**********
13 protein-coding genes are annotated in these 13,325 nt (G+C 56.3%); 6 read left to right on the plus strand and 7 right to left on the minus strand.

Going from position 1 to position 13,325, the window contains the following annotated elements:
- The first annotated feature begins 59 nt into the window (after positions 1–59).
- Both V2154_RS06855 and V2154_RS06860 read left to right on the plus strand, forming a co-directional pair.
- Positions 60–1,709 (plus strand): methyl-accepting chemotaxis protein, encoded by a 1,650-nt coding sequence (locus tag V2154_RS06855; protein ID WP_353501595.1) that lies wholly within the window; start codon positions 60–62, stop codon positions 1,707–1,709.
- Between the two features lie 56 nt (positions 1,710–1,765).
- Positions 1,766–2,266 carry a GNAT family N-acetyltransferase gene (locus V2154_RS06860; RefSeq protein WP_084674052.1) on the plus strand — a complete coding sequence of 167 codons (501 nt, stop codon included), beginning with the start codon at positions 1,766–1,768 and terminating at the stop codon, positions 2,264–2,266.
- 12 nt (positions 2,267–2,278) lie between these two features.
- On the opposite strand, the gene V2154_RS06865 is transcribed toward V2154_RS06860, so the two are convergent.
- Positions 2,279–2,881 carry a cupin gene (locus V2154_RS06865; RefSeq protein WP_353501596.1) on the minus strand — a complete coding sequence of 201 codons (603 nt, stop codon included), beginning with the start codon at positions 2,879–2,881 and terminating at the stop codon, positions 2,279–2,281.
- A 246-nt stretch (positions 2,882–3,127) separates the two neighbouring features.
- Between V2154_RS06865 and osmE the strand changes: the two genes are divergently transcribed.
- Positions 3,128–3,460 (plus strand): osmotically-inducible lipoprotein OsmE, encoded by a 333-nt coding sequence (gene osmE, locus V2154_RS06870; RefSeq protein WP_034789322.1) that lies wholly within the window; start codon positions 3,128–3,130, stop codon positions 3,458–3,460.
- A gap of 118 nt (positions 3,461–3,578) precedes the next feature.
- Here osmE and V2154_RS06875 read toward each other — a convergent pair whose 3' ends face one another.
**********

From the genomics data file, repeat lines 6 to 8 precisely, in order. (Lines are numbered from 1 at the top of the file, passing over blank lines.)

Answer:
- Between the two features lie 56 nt (positions 1,710–1,765).
- Positions 1,766–2,266 carry a GNAT family N-acetyltransferase gene (locus V2154_RS06860; RefSeq protein WP_084674052.1) on the plus strand — a complete coding sequence of 167 codons (501 nt, stop codon included), beginning with the start codon at positions 1,766–1,768 and terminating at the stop codon, positions 2,264–2,266.
- 12 nt (positions 2,267–2,278) lie between these two features.